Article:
On October 31, 1517 Martin Luther posted his now-famous 95 Theses on the door of Castle Church in Wittenberg, Germany.
This was not an act of defiant vandalism but was instead a fairly common occurrence for inviting academic discussion. The 95 points that Luther wished to have discussed are not all equally controversial. Many are rather mundane, some are difficult to understand in our time, and still others would not even be held by Luther himself in later years. Nevertheless, this event and the results of it are what lead to the Protestant Reformation.
These are the words that sparked the Reformation:
Out of love for the truth and the desire to bring it to light, the following propositions will be discussed at Wittenberg, under the presidency of the Reverend Father Martin Luther, Master of Arts and of Sacred Theology, and Lecturer in Ordinary on the same at that place. Wherefore he requests that those who are unable to be present and debate orally with us, may do so by letter.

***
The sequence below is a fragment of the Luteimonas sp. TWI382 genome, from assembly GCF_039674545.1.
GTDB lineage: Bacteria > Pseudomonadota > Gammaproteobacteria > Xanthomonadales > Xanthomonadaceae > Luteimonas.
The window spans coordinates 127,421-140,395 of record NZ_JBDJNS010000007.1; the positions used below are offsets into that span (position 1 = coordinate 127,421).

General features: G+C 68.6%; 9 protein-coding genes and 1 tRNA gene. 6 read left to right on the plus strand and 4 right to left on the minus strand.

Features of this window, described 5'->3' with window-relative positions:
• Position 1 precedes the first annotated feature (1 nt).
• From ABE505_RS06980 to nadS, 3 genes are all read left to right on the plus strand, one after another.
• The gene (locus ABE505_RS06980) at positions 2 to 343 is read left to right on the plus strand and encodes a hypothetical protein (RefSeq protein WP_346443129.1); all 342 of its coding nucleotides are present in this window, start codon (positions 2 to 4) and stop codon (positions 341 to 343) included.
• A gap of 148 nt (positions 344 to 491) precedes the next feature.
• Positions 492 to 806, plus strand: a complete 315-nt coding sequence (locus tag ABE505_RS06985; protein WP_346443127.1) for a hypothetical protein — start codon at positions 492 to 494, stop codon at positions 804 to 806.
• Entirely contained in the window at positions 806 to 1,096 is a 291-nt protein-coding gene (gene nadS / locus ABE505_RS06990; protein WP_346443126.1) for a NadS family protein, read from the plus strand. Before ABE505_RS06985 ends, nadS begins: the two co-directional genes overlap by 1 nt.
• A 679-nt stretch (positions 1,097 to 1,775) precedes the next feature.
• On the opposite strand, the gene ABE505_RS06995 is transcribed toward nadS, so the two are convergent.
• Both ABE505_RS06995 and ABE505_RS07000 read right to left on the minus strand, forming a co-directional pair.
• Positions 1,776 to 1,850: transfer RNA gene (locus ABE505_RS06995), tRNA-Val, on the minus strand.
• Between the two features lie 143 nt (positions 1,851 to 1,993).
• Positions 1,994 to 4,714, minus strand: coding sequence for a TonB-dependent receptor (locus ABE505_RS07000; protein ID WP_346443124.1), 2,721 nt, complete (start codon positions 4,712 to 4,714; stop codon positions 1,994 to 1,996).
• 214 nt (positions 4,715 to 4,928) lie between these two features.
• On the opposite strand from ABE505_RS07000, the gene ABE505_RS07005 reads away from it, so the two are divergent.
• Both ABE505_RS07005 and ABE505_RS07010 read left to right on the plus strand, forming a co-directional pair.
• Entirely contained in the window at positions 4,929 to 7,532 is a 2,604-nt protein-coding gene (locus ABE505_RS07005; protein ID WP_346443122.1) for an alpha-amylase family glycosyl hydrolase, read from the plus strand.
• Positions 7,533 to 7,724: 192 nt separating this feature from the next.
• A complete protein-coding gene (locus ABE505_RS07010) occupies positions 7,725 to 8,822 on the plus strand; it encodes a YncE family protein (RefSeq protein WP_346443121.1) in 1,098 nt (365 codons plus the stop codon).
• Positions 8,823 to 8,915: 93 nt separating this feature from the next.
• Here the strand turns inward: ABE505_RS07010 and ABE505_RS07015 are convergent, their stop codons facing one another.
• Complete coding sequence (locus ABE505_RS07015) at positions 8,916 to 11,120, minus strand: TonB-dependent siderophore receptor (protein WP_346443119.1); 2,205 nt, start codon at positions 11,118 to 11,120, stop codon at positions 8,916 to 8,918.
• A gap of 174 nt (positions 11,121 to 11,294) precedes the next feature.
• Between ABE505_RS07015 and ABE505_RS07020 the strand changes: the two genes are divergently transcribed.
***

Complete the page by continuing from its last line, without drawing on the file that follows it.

In the Name our Lord Jesus Christ. Amen.
1. Our Lord and Master Jesus Christ, when He said Poenitentiam agite, willed that the whole life of believers should be repentance.
2. This word cannot be understood to mean sacramental penance, i.e., confession and satisfaction, which is administered by the priests.
3. Yet it means not inward repentance only; nay, there is no inward repentance which does not outwardly work divers mortifications of the flesh.